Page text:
Thursday, December 2, 2021

Germany’s new Covid restrictions explained and whether there could be a new lockdown

- Advertisement -
- Advertisement -

Austria’s close neighbor Germany is also seeing a serious increase in Covid rates – are lockdown restrictions being introduced there too?

A fourth wave is sweeping across Europe, causing many countries to reintroduce Covid measures.

Austria was the first country to introduce a complete lockdown, with vaccines being mandatory from February.

But the close neighbor Germany is also recording a serious increase in Covid rates – so will they go into lockdown? Here is everything you need to know.

The state’s disease control authority, the Robert Koch Institute, reported 65,371 new infections on Thursday, breaking the previous 24-hour record.

The number of deaths has also risen, with 264 reported on Wednesday alone. Germany’s total number of Covid deaths is now approaching 100,000.

Germany’s vaccination rate is relatively low compared to other European countries, including the UK – and it wasn’t until Thursday that its vaccination board recommended the use of boosters.

The vaccination rate is currently 67.7 percent. In Great Britain it is over 80 percent, in Spain just under 80. France’s vaccination rate is around 70 percent.

Like the UK, Spain and France are already giving booster vaccinations.

Lothar Wieler, director of the Robert Koch Institute, said Germany had to improve to at least 75 percent.

The situation is worst in Saxony, where only 57.6 percent of the population are double vaccinated.

Official figures show that Saxony had the highest infection rate in Germany in the last seven days with more than 761 newly confirmed cases per 100,000 inhabitants.

The UK actually has a higher seven-day infection rate (402 per 100,000 population) than Germany (351 per 100,000).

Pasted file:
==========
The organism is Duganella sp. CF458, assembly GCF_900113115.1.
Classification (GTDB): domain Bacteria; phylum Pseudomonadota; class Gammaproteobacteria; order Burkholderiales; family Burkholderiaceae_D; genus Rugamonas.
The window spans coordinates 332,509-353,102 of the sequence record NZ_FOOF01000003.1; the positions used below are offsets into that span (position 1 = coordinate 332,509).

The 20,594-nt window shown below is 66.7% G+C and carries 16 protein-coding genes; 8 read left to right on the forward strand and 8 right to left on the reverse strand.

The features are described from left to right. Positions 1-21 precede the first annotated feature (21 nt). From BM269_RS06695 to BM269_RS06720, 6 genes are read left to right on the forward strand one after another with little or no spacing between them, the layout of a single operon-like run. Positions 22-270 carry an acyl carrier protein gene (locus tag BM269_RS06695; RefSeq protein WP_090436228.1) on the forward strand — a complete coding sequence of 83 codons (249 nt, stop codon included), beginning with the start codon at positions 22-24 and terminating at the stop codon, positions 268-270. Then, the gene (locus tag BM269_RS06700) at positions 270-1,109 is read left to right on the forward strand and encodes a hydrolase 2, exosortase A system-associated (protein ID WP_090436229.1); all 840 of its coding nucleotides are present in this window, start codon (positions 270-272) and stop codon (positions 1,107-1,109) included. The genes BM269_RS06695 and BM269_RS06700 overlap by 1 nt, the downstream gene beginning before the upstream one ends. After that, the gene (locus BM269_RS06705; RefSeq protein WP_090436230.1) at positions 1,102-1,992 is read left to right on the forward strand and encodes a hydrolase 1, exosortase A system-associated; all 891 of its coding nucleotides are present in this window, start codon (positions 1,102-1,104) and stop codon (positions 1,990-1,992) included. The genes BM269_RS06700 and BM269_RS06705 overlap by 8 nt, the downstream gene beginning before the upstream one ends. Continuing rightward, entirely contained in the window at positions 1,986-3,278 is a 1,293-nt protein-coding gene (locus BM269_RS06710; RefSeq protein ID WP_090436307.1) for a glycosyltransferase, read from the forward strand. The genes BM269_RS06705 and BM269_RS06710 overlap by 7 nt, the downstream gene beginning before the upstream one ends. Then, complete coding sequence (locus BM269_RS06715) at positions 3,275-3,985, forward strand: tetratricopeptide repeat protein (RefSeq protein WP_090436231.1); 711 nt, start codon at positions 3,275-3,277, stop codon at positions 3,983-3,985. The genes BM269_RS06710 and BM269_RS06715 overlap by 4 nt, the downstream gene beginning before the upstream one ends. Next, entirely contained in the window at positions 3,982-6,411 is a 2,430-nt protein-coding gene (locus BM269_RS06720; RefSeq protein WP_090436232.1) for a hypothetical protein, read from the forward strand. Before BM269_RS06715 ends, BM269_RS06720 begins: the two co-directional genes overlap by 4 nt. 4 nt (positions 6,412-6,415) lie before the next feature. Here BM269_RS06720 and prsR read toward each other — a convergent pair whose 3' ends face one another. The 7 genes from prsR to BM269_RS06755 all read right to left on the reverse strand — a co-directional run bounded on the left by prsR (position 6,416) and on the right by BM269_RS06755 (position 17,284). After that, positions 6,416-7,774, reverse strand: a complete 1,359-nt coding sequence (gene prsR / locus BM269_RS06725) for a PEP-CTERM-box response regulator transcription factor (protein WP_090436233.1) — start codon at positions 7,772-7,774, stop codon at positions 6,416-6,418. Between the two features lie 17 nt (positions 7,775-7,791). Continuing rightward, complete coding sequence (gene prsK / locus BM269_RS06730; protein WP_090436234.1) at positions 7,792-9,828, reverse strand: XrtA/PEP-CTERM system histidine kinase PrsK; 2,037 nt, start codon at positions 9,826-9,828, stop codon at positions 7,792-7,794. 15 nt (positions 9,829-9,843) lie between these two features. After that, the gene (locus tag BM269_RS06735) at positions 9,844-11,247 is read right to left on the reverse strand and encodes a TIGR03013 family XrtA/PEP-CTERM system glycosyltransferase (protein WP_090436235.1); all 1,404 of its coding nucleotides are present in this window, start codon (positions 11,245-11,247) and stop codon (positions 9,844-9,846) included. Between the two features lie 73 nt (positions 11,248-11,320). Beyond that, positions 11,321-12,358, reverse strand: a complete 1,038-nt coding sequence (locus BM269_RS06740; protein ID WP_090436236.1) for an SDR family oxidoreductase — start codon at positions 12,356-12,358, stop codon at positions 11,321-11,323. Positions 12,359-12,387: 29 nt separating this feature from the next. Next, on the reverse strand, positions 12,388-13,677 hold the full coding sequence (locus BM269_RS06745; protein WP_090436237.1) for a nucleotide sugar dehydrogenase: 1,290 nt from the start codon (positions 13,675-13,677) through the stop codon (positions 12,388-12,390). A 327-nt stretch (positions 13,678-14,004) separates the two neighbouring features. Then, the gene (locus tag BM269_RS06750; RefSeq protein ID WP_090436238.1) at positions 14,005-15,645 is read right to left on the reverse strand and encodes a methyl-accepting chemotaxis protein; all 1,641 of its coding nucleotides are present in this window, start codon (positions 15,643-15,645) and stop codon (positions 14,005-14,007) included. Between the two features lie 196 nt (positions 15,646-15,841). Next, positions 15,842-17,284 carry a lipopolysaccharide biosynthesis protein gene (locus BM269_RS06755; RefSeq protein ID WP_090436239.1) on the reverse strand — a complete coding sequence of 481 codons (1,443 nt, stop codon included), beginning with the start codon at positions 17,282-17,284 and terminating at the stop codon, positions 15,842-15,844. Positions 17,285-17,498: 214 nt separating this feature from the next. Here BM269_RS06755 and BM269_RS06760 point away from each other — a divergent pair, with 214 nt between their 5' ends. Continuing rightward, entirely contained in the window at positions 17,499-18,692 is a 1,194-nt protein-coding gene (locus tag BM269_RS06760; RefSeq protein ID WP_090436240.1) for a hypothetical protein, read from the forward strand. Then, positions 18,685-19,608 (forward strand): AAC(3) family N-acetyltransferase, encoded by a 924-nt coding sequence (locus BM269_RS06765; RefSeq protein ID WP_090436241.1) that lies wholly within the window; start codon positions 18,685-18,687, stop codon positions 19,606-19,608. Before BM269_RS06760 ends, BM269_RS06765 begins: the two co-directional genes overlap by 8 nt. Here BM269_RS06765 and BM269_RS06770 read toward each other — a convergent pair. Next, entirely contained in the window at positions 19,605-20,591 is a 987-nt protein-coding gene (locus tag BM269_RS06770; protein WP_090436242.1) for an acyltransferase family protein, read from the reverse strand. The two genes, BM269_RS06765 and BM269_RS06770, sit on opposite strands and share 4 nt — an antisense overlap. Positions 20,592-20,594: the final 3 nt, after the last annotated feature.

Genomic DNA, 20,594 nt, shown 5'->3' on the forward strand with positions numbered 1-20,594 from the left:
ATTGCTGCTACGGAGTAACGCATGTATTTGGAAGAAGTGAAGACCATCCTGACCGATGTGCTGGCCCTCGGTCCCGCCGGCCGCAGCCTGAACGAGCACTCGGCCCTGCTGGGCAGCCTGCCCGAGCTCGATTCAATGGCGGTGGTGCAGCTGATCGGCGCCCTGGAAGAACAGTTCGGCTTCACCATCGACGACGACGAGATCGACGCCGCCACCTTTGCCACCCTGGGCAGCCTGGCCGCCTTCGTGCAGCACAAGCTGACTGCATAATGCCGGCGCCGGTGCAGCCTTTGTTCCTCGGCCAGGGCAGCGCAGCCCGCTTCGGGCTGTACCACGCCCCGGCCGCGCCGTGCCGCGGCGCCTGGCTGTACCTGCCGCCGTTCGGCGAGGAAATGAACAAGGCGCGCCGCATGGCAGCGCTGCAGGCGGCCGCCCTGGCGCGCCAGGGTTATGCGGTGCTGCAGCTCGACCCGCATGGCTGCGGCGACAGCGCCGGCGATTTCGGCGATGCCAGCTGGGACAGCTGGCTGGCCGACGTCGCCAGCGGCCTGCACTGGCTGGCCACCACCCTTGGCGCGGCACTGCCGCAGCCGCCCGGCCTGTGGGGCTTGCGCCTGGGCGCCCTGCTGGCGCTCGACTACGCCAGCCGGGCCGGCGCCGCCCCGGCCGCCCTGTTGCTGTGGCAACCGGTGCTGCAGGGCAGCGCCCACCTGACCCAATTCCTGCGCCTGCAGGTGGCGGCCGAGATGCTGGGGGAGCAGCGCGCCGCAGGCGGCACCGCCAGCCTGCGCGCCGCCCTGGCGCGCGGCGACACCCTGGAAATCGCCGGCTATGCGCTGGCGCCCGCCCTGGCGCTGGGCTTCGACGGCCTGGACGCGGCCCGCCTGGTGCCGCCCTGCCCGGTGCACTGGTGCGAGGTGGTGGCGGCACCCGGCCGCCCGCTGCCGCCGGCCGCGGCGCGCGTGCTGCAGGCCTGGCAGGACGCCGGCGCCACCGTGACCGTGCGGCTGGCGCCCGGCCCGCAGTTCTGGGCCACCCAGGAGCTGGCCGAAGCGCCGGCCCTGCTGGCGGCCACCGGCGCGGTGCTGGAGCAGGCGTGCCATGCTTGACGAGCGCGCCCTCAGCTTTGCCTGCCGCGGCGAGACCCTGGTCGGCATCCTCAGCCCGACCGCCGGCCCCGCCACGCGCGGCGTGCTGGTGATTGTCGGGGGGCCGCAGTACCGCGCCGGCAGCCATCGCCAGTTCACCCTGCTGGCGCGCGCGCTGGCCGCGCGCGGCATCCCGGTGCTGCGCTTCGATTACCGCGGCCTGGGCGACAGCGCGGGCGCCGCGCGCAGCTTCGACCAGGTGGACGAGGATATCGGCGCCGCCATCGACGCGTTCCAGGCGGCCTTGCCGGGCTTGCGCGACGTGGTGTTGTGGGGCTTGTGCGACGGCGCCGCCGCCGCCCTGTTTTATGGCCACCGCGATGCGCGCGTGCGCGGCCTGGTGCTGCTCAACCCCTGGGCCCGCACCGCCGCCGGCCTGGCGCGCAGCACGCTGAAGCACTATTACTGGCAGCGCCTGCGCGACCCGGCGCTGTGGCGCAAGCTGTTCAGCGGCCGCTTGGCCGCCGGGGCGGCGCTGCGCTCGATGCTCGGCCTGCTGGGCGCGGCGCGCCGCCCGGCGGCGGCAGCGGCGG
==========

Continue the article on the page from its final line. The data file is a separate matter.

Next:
But Germany has risen rapidly while the UK has remained relatively stable – albeit with some ups and downs – since the summer.

Not quite yet, but Saxony is preparing to introduce a brief lockdown to handle its ascending cases.

Governor Michael Kretschmer said the state government would decide on a “hard and clear breakwater” on Friday that will last two to three weeks.

Chancellor Angela Merkel has admitted that the fourth wave of the virus hits the country with “full force”.

But the specter of the lockdown is looming, and Wieler said Germany will have “extremely dark days” if no action is taken.

The rise in cases has resulted in some restrictions, with the head of the German epidemic control agency warning of a “really terrible Christmas”.

German lawmakers on Thursday approved new measures to combat the surge in cases even though they are not completely banned.

They include requirements for employees to demonstrate that they are vaccinated, have recently recovered from Covid-19, or have tested negative in order to gain access to community workplaces. A similar regulation applies to local public transport.

The restrictions have yet to be approved by the German Bundesrat, which could happen on Friday.

Federal Finance Minister Olaf Scholz is expected to succeed Merkel as Federal Chancellor. He has urged people who have not yet been vaccinated to do so.

“It’s the best protection against infection,” he told reporters. “We can see that in intensive care units now.”

Austria has already announced a new full lockdown from Monday, November 22nd.

It is also said to be the first country to make Covid vaccines mandatory by law.

- Advertisement -
Latest news
- Advertisement -
Related news
- Advertisement -


Please enter your comment!
Please enter your name here